Personal decisions are not always entirely personal. Drugs we take are found in the water supply. Some beauty products contain microbeads, which are having a huge environmental impact. Go into your bathroom, look at some of your beauty and personal care products, and research the ingredients. So many of the items sold in stores have ingredients that are carcinogenic, health hazards, or environmentally destructive. Remember that what you place on your skin seeps into your system. There is no outside and inside — everything outside of us comes in and vice versa. If your body is a temple, what is it a temple to? Do you treat your body with respect? Do you consider the impact of your personal decisions on the environment?
Take stock of the things that you put in and on your body. If you research the ingredients in your food and personal care products, do you like what you see? How can you take on small step to living a more sustainable lifestyle? It can be fun and interesting to experiment with new foods and new routines. You can get a lot of inspiration from people who are doing the work. Education allows you to make informed choices about your lifestyle. You don’t need to change everything in a day, or even at all — time, money, and ability can be very real barriers. But living more sustainably can also lead to some health benefits, both mental and physical. Getting down to the root of our existence, understanding what we need to thrive and what hurts us or holds us back, allows us to grow, becoming stronger, more resilient people.
This thinking leads us to consider the effects of our choices, but also the collective onus we have as humans to care for and feed the ecological cycles of our planet with materials that lead to homeostasis in our shared environment. We cannot ever truly extricate ourselves from nature, and so any return to the natural world will necessarily be an act of remembrance — remembering that we are not separate, but part of a never-ending loop from birth to death, a part of everything.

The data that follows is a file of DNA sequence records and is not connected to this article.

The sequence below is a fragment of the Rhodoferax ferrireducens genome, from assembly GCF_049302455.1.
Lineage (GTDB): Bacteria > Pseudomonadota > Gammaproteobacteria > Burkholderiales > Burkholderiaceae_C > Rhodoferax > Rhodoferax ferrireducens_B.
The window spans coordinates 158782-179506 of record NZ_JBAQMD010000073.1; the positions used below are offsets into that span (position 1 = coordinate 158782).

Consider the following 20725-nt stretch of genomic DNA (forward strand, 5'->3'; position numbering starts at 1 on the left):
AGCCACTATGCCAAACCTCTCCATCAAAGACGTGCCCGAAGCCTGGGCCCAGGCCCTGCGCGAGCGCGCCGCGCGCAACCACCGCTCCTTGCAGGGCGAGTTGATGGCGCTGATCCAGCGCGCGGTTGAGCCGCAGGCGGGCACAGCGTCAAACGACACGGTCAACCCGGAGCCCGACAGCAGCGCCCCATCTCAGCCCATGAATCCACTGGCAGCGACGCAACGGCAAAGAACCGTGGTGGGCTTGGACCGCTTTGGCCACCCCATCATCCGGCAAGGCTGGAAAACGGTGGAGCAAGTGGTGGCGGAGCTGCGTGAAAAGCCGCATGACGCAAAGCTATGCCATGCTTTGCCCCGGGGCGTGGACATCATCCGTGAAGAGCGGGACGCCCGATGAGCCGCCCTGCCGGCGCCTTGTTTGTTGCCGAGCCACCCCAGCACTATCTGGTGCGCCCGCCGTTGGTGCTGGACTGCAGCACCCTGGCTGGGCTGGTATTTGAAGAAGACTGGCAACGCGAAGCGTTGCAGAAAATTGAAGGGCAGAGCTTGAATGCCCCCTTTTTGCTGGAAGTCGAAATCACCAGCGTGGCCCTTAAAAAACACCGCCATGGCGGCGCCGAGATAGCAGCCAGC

Home as ecosystem
That said, as individual participants in a world ecosystem, it falls upon us to consider the products of our lives. What comes into our own personal ecosystem and what is produced therein? What do we seek out to feed our bodies and souls, and what do we throw away, giving up to the care of others?
The responsibility for the human project is not ours to bear, but to consider our part in it, to consider our complicity in acts of environmental pollution and degradation, is our duty. We need not blame ourselves for our powerlessness in changing the way things are, but we can take stock of the decisions we make day to day and how they impact the world around us.
What if there is no “away” and every item we throw out is our personal responsibility? Should we make different decisions as to how we consume the things in our lives? Does it make a difference as to what we discard and what we use again, of the effort we save and the worth of a piece of packaging? Our homes and offices are not located in some netherworld, detached or floating above the natural world. If they seem compartmentalized, it is by design that they are so. We are indelibly connected, threaded into our environments in all acts. Every breath, every glass of water, every meal, every thought and dream is an act of taking in, transforming, and producing. What is waste to one must necessarily be food to another. It is the way the cycle continues.